While a temporary solution to the United States’ debt ceiling problem appears to be on the horizon, the possibility to circumvent the filibuster to raise or even end the federal debt limit once and for all is currently off the table due to the opposition from moderate Democrats.
Kyrsten Sinema (D-AZ) and Joe Manchin (D-WV), the same senators who withdrew support for a party-line vote on the $3.5 trillion infrastructure package, have so far come out against eliminating or changing the filibuster rules in the Senate, while more remain on the fence. The Democrats currently have a 51:50 majority in the upper chamber of U.S. Congress (including Vice President Kamala Harris’ tie-breaking vote), which is short of the 60 votes needed to end a filibuster.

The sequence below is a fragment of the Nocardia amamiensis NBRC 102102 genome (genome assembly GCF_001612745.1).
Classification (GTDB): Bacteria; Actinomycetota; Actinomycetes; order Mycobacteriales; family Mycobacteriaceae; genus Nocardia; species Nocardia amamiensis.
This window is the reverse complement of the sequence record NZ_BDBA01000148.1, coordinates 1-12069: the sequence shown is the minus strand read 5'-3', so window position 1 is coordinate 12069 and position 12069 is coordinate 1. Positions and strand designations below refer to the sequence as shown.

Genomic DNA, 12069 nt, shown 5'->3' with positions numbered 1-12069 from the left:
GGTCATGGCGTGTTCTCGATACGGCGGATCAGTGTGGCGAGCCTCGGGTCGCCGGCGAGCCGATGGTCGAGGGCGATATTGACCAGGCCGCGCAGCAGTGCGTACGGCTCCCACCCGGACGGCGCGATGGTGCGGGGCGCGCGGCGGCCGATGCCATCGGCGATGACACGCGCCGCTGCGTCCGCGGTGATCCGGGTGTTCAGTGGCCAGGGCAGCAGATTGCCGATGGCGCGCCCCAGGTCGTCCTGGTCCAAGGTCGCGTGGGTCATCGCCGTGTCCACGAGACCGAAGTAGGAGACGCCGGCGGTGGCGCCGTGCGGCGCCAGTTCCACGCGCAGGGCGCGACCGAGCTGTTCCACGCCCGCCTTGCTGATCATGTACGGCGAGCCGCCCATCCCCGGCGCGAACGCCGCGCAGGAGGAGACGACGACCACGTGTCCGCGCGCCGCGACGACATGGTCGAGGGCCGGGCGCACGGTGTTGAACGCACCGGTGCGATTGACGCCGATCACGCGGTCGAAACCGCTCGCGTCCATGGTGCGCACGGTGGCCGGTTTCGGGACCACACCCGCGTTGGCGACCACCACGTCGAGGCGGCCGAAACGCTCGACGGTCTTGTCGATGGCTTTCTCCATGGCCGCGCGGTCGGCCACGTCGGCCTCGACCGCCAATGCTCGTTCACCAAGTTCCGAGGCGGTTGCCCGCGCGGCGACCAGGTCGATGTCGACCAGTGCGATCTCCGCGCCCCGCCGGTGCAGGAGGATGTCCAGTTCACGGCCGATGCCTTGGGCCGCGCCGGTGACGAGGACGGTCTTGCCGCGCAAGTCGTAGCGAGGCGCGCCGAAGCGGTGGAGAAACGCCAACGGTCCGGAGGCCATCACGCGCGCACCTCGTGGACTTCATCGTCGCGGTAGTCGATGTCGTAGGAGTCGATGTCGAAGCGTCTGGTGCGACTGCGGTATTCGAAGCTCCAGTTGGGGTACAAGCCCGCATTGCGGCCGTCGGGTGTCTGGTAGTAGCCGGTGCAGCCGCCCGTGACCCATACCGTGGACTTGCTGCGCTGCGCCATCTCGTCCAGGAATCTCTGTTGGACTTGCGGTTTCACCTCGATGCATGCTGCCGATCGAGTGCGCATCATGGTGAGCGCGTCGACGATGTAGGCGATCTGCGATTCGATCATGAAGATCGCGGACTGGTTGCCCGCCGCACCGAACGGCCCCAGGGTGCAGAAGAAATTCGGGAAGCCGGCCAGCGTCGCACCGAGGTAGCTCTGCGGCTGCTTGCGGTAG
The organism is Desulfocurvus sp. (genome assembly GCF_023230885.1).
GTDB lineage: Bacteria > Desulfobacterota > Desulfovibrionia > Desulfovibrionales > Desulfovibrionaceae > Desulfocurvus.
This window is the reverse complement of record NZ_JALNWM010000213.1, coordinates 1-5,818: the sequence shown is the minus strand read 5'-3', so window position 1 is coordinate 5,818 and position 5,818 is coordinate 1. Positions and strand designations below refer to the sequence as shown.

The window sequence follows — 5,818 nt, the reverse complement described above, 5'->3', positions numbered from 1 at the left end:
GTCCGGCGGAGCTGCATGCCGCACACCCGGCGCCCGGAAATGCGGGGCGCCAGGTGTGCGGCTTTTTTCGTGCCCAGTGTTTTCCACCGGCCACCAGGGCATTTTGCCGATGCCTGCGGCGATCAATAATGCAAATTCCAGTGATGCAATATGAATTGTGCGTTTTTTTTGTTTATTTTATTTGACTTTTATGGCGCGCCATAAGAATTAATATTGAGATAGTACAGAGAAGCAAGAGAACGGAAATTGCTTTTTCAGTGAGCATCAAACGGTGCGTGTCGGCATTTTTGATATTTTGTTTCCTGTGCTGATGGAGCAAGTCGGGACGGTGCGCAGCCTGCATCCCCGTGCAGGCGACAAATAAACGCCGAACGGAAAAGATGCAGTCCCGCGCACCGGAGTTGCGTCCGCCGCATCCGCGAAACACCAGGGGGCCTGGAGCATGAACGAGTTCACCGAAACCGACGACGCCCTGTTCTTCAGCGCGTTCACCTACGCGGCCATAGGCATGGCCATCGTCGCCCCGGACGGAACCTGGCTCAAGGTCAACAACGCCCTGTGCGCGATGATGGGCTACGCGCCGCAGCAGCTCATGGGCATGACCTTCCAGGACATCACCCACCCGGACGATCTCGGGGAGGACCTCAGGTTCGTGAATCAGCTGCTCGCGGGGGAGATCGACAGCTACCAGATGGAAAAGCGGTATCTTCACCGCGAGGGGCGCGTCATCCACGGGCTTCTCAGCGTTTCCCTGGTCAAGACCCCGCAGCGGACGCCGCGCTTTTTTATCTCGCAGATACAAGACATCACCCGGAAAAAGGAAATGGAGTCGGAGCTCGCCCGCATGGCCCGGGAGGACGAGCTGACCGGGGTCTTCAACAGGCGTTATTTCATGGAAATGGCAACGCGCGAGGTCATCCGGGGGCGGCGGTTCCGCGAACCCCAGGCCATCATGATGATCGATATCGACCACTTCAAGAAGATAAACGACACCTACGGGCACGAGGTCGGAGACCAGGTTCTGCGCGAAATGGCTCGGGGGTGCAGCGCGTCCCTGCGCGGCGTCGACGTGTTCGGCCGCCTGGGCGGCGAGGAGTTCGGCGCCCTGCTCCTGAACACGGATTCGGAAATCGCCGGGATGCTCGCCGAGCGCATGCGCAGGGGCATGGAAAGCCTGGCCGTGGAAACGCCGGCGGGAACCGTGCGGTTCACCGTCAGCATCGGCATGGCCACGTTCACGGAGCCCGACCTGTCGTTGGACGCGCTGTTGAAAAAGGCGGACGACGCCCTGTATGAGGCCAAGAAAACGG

Numbers from the U.S. Senate suggest that filibusters – and the motions needed to end them – have indeed been more frequently holding up business on Capitol Hill as the often-invoked partisan gridlock becomes ever more entrenched. For the Senate, the 116th Congress, in session from 2019 to 2020, set a new record for cloture motions filed at 328. For the current, 117th Congress, that number stood at 110 after around 35 percent of the term finished.